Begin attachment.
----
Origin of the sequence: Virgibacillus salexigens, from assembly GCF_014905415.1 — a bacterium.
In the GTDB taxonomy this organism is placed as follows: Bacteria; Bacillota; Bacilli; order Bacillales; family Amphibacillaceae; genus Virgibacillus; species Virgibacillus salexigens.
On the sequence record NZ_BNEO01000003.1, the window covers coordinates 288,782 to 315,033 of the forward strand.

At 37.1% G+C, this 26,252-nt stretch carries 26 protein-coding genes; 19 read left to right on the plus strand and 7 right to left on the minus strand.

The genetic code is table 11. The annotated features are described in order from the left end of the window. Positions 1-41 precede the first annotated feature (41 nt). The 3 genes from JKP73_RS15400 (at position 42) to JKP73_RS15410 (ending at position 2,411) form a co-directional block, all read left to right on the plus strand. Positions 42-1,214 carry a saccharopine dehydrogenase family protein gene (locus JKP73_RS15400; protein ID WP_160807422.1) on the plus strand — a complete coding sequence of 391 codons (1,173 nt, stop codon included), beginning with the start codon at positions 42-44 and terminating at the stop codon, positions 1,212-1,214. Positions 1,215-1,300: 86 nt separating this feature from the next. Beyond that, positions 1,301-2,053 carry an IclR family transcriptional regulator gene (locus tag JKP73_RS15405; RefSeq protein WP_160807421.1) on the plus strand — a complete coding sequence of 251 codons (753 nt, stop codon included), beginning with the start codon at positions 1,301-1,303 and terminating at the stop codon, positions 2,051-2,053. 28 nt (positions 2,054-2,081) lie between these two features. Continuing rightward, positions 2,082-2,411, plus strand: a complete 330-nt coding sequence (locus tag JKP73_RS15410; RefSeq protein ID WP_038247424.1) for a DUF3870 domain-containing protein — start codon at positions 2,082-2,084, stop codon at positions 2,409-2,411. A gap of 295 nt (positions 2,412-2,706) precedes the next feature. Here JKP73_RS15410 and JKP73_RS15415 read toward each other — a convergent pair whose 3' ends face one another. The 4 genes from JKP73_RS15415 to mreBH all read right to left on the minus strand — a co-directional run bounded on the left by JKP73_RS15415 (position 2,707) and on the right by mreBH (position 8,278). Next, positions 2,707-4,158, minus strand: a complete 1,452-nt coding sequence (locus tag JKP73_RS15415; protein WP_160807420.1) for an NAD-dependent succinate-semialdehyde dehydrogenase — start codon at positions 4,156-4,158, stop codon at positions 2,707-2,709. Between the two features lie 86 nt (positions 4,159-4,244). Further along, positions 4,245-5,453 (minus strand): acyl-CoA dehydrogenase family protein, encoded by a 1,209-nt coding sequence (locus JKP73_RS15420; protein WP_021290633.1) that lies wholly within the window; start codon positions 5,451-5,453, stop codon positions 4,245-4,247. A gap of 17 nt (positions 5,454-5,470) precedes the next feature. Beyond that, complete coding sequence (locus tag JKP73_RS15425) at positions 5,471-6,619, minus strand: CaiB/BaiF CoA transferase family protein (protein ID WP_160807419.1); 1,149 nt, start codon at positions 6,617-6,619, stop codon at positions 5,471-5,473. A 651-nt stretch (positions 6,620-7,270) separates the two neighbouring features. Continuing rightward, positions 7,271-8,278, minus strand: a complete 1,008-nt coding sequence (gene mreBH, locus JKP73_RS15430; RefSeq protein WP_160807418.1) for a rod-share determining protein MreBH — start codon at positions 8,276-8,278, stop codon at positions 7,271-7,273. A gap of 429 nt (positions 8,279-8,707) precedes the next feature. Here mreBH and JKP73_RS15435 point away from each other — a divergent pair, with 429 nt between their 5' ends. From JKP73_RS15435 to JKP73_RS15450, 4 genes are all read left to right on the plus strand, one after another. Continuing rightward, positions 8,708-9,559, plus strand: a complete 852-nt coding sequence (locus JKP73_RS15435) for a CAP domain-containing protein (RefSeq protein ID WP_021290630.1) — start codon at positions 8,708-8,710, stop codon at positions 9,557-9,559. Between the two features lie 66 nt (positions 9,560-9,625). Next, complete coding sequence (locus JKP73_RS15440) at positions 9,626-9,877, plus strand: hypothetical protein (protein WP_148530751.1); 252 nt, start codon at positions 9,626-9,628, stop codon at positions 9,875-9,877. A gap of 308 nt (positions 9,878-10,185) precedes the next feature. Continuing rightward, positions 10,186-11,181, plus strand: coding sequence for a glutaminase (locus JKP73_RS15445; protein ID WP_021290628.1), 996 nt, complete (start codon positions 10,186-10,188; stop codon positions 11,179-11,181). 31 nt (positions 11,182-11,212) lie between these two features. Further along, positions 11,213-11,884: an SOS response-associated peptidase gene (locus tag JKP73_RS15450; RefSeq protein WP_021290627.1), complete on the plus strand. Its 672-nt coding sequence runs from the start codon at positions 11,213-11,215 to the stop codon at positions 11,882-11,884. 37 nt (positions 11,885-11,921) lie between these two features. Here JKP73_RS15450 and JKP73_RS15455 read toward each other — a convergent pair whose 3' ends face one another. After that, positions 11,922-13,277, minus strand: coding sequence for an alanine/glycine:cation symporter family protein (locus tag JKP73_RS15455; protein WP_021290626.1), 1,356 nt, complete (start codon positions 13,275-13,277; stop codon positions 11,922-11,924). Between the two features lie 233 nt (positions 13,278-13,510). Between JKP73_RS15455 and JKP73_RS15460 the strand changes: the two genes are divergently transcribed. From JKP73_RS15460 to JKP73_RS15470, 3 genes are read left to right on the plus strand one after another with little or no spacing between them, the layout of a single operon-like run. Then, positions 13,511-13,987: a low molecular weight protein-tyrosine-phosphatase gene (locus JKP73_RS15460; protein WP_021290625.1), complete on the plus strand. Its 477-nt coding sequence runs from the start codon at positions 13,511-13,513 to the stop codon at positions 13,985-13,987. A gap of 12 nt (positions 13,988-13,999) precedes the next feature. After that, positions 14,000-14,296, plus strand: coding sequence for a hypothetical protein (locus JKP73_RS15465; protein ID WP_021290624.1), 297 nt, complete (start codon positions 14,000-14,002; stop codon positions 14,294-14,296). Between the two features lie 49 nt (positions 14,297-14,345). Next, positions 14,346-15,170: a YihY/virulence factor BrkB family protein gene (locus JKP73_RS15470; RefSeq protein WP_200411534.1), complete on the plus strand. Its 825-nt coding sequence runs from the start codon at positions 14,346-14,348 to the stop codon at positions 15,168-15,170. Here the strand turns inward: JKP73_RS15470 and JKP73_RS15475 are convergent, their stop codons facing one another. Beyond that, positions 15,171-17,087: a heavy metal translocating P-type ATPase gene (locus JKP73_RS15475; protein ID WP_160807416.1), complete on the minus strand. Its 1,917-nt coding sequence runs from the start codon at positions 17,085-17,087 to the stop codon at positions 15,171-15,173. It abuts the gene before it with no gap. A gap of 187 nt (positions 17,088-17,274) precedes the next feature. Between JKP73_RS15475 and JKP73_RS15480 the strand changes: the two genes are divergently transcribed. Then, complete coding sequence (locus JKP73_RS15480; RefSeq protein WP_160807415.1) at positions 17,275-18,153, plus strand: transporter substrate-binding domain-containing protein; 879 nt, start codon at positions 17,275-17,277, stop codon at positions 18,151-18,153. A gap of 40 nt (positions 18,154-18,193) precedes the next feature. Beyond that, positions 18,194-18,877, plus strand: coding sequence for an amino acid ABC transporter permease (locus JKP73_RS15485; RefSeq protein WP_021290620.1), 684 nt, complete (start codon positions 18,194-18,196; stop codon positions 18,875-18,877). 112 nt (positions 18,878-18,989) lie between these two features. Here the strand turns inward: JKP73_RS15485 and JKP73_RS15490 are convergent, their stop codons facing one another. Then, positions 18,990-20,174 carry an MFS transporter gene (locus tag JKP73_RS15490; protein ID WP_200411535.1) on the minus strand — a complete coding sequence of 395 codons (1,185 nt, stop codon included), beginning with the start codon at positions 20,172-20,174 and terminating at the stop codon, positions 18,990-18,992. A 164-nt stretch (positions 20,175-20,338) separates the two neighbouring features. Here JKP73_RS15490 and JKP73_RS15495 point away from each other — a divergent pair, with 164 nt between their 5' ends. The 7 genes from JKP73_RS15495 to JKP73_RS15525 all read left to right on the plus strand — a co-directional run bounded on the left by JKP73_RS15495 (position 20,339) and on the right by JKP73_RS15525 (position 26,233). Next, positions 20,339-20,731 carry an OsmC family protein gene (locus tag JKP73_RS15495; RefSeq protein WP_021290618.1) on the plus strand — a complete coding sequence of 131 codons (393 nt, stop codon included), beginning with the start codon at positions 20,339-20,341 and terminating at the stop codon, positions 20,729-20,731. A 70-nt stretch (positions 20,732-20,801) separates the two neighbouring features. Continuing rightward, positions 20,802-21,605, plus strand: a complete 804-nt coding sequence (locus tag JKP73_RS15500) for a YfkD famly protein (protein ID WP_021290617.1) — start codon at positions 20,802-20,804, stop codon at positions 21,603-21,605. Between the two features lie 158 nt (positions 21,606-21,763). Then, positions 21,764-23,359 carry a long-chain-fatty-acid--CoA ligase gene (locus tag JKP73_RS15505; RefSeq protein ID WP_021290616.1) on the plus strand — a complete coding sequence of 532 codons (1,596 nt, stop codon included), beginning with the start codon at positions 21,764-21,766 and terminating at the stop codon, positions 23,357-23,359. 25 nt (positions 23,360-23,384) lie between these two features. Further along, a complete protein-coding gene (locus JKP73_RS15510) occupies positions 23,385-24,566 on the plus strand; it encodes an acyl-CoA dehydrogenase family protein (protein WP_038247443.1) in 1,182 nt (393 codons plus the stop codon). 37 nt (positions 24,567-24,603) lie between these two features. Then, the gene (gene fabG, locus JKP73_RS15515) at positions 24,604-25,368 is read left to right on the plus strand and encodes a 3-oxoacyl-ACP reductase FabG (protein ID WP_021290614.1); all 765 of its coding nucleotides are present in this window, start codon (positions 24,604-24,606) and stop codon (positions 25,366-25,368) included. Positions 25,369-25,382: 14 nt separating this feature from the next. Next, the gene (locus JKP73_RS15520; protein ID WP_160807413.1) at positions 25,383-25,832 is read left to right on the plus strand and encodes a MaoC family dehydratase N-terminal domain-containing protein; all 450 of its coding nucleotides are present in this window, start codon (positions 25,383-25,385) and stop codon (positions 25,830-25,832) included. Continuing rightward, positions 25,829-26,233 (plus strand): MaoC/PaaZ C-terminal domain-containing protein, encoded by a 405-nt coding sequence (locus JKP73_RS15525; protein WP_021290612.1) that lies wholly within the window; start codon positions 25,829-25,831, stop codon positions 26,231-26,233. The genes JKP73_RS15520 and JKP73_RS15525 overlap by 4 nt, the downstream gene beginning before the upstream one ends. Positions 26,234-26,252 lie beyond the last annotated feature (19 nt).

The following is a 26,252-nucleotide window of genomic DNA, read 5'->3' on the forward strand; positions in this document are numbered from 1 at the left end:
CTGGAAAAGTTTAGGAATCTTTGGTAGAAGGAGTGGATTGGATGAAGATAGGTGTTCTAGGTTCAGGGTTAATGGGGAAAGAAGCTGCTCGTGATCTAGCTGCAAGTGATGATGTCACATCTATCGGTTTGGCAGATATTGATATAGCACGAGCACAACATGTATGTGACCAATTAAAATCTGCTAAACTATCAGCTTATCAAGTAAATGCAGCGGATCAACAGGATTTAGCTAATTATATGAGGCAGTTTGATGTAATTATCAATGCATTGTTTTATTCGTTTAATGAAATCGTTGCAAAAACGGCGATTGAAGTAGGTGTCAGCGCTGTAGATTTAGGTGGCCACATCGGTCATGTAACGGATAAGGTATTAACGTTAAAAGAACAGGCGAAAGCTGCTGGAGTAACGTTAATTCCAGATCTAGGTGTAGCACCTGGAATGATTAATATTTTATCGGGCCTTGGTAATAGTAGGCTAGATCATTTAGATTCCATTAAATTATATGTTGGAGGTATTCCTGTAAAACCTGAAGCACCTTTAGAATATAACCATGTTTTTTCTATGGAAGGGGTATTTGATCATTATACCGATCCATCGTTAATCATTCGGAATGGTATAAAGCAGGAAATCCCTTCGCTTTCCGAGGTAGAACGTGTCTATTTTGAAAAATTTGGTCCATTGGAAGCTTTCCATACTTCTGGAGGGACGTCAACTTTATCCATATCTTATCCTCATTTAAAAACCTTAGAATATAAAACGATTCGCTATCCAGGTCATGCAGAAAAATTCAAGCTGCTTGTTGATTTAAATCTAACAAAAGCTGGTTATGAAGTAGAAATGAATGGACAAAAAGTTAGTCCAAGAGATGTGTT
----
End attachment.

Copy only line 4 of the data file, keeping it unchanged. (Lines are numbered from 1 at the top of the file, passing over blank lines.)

At 37.1% G+C, this 26,252-nt stretch carries 26 protein-coding genes; 19 read left to right on the plus strand and 7 right to left on the minus strand.